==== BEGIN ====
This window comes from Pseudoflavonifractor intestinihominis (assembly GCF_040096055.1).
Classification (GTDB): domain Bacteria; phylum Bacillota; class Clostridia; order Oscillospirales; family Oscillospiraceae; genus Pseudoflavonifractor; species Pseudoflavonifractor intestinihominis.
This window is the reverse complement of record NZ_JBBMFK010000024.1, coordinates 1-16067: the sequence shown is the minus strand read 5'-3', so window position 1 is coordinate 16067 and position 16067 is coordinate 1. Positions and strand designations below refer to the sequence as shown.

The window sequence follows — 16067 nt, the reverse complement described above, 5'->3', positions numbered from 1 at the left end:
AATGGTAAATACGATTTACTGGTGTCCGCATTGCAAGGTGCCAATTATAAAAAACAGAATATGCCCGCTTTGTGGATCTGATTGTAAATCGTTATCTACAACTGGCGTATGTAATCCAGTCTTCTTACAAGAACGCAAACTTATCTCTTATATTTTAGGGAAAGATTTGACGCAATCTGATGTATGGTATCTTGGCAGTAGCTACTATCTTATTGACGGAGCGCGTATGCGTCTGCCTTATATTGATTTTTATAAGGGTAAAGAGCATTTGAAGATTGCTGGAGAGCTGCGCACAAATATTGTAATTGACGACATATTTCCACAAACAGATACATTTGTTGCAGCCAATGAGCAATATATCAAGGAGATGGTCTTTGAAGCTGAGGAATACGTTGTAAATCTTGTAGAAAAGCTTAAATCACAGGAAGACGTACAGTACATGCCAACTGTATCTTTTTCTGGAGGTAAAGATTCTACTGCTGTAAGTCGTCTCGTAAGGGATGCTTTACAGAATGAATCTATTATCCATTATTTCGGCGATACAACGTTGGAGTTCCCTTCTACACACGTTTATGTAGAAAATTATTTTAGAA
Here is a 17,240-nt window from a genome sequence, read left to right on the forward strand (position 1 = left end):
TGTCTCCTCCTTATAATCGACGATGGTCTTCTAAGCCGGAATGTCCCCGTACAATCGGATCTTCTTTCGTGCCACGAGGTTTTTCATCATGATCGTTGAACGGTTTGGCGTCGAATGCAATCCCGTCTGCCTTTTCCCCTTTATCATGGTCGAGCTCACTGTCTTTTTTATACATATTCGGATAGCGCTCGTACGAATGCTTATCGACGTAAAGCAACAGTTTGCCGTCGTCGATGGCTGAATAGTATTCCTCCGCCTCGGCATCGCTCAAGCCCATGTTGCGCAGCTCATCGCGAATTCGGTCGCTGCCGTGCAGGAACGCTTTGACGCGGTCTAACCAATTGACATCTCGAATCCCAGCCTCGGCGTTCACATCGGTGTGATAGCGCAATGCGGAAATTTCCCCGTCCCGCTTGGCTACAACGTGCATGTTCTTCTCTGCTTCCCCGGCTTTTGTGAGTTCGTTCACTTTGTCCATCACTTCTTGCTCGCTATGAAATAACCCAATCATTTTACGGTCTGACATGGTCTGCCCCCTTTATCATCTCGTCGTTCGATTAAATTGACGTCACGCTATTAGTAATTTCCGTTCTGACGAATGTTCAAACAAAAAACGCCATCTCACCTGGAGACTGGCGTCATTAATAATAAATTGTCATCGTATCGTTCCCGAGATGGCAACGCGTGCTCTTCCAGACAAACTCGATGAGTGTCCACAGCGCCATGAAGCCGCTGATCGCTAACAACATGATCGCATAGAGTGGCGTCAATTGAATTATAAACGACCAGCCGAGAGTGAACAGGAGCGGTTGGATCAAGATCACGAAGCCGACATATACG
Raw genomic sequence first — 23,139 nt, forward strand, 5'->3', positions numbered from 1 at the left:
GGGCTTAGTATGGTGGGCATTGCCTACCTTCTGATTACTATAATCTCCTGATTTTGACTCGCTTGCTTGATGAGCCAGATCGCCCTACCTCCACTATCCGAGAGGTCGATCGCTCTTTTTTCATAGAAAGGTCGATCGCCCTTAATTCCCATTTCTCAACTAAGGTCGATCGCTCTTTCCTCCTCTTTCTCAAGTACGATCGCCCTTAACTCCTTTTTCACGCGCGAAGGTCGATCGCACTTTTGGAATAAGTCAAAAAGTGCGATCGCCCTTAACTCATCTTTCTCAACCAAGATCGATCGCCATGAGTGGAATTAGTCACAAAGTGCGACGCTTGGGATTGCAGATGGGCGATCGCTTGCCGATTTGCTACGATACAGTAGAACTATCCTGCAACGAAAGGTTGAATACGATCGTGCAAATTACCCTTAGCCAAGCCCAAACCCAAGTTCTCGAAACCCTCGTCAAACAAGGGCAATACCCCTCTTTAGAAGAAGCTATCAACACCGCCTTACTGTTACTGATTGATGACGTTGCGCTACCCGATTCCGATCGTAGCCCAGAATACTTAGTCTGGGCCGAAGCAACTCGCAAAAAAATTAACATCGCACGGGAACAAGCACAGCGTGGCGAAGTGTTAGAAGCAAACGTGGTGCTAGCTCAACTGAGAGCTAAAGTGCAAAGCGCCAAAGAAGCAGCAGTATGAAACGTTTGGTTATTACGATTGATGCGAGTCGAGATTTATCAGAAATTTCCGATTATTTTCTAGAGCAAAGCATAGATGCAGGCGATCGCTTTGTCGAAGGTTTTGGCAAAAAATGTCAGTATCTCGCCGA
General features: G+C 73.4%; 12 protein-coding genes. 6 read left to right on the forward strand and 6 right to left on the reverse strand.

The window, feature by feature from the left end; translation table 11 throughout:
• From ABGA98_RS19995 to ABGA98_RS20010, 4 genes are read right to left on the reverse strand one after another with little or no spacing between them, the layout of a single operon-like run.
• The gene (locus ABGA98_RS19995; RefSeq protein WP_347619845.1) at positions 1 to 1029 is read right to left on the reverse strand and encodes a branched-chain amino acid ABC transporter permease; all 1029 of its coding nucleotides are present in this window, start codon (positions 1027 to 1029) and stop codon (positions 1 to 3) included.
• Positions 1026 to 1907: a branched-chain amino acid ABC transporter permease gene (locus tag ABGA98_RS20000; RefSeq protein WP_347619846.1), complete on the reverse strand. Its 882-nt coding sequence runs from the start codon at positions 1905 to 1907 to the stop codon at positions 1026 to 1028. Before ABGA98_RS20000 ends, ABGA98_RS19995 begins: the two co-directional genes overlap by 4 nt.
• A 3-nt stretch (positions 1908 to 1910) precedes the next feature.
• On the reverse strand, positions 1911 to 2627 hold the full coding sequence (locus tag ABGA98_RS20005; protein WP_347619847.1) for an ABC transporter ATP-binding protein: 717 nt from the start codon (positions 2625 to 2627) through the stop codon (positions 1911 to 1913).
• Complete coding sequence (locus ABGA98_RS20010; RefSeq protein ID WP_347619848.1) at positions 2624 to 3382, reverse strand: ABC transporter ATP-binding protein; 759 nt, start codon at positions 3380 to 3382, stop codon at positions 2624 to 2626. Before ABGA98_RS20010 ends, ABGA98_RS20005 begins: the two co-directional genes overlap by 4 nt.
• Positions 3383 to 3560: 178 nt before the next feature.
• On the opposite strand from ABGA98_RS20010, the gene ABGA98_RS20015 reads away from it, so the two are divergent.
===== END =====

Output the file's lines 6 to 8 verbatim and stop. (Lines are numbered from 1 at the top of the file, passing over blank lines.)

Here is a 17,240-nt window from a genome sequence, read left to right on the forward strand (position 1 = left end):
TGTCTCCTCCTTATAATCGACGATGGTCTTCTAAGCCGGAATGTCCCCGTACAATCGGATCTTCTTTCGTGCCACGAGGTTTTTCATCATGATCGTTGAACGGTTTGGCGTCGAATGCAATCCCGTCTGCCTTTTCCCCTTTATCATGGTCGAGCTCACTGTCTTTTTTATACATATTCGGATAGCGCTCGTACGAATGCTTATCGACGTAAAGCAACAGTTTGCCGTCGTCGATGGCTGAATAGTATTCCTCCGCCTCGGCATCGCTCAAGCCCATGTTGCGCAGCTCATCGCGAATTCGGTCGCTGCCGTGCAGGAACGCTTTGACGCGGTCTAACCAATTGACATCTCGAATCCCAGCCTCGGCGTTCACATCGGTGTGATAGCGCAATGCGGAAATTTCCCCGTCCCGCTTGGCTACAACGTGCATGTTCTTCTCTGCTTCCCCGGCTTTTGTGAGTTCGTTCACTTTGTCCATCACTTCTTGCTCGCTATGAAATAACCCAATCATTTTACGGTCTGACATGGTCTGCCCCCTTTATCATCTCGTCGTTCGATTAAATTGACGTCACGCTATTAGTAATTTCCGTTCTGACGAATGTTCAAACAAAAAACGCCATCTCACCTGGAGACTGGCGTCATTAATAATAAATTGTCATCGTATCGTTCCCGAGATGGCAACGCGTGCTCTTCCAGACAAACTCGATGAGTGTCCACAGCGCCATGAAGCCGCTGATCGCTAACAACATGATCGCATAGAGTGGCGTCAATTGAATTATAAACGACCAGCCGAGAGTGAACAGGAGCGGTTGGATCAAGATCACGAAGCCGACATATACG
Raw genomic sequence first — 23,139 nt, forward strand, 5'->3', positions numbered from 1 at the left: